Brett Wallace’s seven-RBI day strengthens claim on ‘Stros job

Ian Casselberry
March 16, 2011

Brett Wallace apparently likes the spotlight. If there was any doubt as to whether he would be the Houston Astros' opening day first baseman, Wallace put in an assertive bid for the job on Tuesday with a 4-for-5, seven-RBI performance.

With the Astros' Grapefruit League game versus the Baltimore Orioles televised nationally on MLB Network, Wallace picked an excellent time for his first home run of the spring, as well. His grand slam off Kevin Gregg in the fifth inning was the highlight of his big day, which included a single and two doubles.

(Wallace surely wanted a triple on his last hit of the day, a double down the right-field line. But had he chosen to go for it, Orioles rightfielder Matt Angle probably would've thrown him out.)

Over the past two years, Wallace has been something of a baseball hot potato. In 2009, the St. Louis Cardinals traded him to the Oakland Athletics in the Matt Holliday deal. After the season, the A's shipped him to the Toronto Blue Jays in an offshoot deal from the big Roy Halladay trade. And then last year, Wallace was traded to the Astros in a swap indirectly related to the Roy Oswalt deal.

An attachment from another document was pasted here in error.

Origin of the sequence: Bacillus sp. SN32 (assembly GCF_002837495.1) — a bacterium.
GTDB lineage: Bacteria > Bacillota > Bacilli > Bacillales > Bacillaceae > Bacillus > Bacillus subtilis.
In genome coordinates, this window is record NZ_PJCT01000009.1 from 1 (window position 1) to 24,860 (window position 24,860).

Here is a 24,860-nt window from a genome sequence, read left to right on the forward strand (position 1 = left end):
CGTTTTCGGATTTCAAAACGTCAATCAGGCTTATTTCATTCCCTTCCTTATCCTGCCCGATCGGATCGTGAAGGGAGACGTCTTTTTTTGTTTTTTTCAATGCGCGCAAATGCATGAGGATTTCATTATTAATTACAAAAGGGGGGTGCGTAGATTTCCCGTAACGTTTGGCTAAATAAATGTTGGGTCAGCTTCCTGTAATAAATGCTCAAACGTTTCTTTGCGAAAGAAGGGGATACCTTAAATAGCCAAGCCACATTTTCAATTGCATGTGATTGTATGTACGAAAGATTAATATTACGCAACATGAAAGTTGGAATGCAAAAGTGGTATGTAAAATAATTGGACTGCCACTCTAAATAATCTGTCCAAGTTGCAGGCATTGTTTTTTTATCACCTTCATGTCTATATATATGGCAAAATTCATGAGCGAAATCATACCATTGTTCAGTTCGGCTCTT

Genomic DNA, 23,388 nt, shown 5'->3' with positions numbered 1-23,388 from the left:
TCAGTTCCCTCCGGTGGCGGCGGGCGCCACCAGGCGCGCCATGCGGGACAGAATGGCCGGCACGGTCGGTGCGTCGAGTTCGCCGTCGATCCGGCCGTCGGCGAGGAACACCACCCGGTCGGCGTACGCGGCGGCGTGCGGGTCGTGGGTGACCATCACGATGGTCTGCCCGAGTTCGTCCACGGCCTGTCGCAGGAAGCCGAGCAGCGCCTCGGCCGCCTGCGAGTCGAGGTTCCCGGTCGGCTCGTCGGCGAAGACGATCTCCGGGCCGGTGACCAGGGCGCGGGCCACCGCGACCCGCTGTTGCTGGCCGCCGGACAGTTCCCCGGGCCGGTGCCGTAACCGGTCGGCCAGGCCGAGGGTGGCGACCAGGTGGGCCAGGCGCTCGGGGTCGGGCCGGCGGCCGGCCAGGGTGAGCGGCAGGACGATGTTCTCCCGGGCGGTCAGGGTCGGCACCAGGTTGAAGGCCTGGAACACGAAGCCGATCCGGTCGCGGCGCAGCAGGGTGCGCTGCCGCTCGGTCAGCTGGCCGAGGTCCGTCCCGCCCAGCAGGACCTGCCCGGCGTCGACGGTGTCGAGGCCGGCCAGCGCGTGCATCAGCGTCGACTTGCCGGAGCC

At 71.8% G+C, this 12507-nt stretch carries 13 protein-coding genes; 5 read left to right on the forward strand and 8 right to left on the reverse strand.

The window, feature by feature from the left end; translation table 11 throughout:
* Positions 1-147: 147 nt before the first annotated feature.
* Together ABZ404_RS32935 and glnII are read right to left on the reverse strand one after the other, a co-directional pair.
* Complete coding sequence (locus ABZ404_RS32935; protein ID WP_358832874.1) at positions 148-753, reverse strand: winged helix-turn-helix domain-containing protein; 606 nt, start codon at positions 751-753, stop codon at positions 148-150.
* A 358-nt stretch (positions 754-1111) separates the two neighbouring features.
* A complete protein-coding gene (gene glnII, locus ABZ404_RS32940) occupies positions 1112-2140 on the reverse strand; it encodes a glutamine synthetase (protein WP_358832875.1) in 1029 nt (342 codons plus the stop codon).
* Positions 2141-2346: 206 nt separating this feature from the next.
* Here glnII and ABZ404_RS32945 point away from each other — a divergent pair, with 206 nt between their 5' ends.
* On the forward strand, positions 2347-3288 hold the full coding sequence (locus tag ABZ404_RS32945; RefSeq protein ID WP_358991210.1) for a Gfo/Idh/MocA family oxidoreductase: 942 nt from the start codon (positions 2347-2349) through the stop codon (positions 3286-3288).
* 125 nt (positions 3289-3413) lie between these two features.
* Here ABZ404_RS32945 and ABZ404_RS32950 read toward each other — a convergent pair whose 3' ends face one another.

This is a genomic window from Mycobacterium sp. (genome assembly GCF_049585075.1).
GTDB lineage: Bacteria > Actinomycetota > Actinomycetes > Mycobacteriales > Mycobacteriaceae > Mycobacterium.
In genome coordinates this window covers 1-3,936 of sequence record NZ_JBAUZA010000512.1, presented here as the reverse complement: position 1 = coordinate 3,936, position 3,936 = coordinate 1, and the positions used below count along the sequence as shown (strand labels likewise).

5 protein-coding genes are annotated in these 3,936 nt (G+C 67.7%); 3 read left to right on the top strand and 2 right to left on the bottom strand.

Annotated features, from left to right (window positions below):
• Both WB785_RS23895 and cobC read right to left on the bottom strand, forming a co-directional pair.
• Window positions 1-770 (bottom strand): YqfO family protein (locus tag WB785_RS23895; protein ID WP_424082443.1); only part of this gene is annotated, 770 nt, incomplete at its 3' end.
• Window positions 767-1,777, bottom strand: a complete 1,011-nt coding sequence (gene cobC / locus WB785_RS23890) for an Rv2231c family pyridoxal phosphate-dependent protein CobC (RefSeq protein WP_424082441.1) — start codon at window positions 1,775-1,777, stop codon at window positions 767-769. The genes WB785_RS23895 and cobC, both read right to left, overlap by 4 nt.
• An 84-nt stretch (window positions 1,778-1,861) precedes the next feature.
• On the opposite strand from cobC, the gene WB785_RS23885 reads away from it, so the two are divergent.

Naturally, some questions started following Wallace around lately: Why didn't anyone want this guy? Was some team willing to give Wallace a home? {YSP:MORE}

The Astros definitely have a need for a slugging first baseman, after trading Lance Berkman last season. Early in spring training, there were rumblings of moving Carlos Lee over to first base, just in case Wallace showed he wasn't ready for the job. Since then, however, he has capitalized on the opportunity presented to him. In 40 at-bats this spring, Wallace is batting .350/.600/.381 and his manager has noticed the effort.

From FOXSportsHouston.com:

"He came into camp swinging the bat very well," said [Astros] manager Brad Mills. "When we started to play games he didn't get any hits but he needed to make adjustments. He did and now sure enough he is (getting hits)."

Grapefruit League success might not translate to major league production, of course. So the Astros are covering themselves by giving Lee some time over at first base. He got the start there on Wednesday. But lefty Ross Detwiler pitching for the Nationals may have had something to do with that decision.

Or maybe Mills figured Wallace needed a day off after all his running around the bases on Tuesday.